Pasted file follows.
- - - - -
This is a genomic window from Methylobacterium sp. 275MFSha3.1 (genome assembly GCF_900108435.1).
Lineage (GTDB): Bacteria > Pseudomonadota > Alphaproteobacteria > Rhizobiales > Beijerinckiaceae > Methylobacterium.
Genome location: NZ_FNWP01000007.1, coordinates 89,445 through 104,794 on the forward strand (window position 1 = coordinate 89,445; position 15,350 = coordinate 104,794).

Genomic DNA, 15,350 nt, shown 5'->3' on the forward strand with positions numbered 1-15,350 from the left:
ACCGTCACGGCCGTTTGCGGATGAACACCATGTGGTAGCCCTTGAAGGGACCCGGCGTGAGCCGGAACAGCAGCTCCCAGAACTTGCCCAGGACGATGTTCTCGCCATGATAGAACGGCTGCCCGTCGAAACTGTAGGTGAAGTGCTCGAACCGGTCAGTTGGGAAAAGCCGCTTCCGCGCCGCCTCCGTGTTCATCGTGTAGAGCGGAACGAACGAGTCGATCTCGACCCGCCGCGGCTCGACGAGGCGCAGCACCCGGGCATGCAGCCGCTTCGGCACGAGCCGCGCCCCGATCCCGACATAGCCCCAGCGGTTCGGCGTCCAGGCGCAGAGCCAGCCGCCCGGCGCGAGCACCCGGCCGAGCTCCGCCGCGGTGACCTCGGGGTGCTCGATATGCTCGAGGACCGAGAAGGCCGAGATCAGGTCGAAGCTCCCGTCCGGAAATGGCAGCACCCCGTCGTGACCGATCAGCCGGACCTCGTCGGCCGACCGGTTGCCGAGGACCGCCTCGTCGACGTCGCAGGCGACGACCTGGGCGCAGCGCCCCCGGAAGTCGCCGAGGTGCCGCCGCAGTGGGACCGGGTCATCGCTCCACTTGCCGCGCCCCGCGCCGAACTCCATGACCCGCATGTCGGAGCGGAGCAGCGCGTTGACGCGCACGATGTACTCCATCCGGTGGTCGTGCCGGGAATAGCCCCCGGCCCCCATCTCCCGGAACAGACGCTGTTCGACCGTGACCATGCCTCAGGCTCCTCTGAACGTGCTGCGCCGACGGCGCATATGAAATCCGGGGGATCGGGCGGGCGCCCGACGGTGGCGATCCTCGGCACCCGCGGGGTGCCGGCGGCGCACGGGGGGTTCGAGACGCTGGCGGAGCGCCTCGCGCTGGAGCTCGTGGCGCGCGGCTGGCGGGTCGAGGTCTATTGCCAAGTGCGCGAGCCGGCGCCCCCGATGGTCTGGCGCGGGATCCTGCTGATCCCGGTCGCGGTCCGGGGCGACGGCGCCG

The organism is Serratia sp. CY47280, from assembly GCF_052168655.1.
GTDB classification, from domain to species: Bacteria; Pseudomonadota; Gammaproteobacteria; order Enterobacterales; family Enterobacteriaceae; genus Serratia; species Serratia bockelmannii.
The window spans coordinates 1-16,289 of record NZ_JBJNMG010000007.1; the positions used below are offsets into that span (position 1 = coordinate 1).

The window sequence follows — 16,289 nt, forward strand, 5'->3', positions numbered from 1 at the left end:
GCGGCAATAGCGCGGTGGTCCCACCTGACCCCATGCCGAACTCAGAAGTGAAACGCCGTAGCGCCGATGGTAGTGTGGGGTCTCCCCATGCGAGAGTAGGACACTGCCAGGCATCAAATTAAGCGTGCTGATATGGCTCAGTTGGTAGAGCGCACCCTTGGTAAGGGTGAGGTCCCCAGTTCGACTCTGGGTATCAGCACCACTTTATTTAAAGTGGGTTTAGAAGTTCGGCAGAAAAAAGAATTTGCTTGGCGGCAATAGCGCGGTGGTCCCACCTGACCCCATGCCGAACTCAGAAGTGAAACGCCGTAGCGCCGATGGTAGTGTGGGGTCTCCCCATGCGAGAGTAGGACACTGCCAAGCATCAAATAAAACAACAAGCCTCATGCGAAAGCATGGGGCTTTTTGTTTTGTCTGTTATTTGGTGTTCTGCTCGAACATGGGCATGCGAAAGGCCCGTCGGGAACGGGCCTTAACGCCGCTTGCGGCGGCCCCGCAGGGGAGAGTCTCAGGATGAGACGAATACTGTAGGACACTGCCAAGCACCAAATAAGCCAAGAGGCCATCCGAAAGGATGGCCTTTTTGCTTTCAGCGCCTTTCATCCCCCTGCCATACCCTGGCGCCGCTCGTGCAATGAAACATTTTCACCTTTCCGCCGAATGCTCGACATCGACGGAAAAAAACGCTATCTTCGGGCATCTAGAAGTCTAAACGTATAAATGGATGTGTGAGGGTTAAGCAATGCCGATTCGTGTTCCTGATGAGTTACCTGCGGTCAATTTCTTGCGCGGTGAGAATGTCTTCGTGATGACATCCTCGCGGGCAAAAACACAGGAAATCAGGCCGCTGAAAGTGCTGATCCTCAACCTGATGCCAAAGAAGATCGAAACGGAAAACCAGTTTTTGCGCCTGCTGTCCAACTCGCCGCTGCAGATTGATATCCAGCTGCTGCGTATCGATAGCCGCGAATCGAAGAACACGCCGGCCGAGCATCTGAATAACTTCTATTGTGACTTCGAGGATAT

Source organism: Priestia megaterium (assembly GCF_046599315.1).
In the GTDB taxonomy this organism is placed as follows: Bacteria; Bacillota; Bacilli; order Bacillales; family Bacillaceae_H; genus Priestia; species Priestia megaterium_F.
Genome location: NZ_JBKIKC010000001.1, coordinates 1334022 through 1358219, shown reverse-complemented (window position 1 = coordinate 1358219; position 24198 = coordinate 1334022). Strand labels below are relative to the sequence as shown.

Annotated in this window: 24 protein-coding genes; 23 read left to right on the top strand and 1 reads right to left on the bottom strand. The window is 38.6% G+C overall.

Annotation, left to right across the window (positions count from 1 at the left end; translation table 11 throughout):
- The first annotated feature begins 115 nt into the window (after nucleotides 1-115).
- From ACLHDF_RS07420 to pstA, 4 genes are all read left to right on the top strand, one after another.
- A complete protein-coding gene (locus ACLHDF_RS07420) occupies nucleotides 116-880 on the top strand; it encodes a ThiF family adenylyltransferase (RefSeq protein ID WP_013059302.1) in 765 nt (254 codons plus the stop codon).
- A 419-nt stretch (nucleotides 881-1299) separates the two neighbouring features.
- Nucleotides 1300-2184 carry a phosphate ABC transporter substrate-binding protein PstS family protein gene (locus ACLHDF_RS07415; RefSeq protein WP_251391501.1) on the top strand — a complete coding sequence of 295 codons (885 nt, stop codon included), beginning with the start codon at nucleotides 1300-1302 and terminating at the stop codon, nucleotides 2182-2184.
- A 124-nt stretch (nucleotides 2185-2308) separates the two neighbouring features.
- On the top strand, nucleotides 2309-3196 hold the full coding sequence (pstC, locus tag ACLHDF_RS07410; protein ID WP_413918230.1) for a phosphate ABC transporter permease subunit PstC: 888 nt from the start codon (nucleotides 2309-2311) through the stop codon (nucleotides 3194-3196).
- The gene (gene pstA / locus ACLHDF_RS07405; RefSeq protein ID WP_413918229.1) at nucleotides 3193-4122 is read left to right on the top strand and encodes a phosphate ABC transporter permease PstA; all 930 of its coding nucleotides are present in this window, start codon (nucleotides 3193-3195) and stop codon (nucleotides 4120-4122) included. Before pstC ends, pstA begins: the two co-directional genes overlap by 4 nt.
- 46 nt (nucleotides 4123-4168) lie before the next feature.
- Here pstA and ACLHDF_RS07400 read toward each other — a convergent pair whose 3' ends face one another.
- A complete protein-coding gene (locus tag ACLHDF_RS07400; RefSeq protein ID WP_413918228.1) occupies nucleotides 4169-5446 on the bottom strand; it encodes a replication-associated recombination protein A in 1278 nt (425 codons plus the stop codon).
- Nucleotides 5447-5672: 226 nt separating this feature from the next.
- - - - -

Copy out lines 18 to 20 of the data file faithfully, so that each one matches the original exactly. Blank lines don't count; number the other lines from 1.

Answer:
- A complete protein-coding gene (locus ACLHDF_RS07420) occupies nucleotides 116-880 on the top strand; it encodes a ThiF family adenylyltransferase (RefSeq protein ID WP_013059302.1) in 765 nt (254 codons plus the stop codon).
- A 419-nt stretch (nucleotides 881-1299) separates the two neighbouring features.
- Nucleotides 1300-2184 carry a phosphate ABC transporter substrate-binding protein PstS family protein gene (locus ACLHDF_RS07415; RefSeq protein WP_251391501.1) on the top strand — a complete coding sequence of 295 codons (885 nt, stop codon included), beginning with the start codon at nucleotides 1300-1302 and terminating at the stop codon, nucleotides 2182-2184.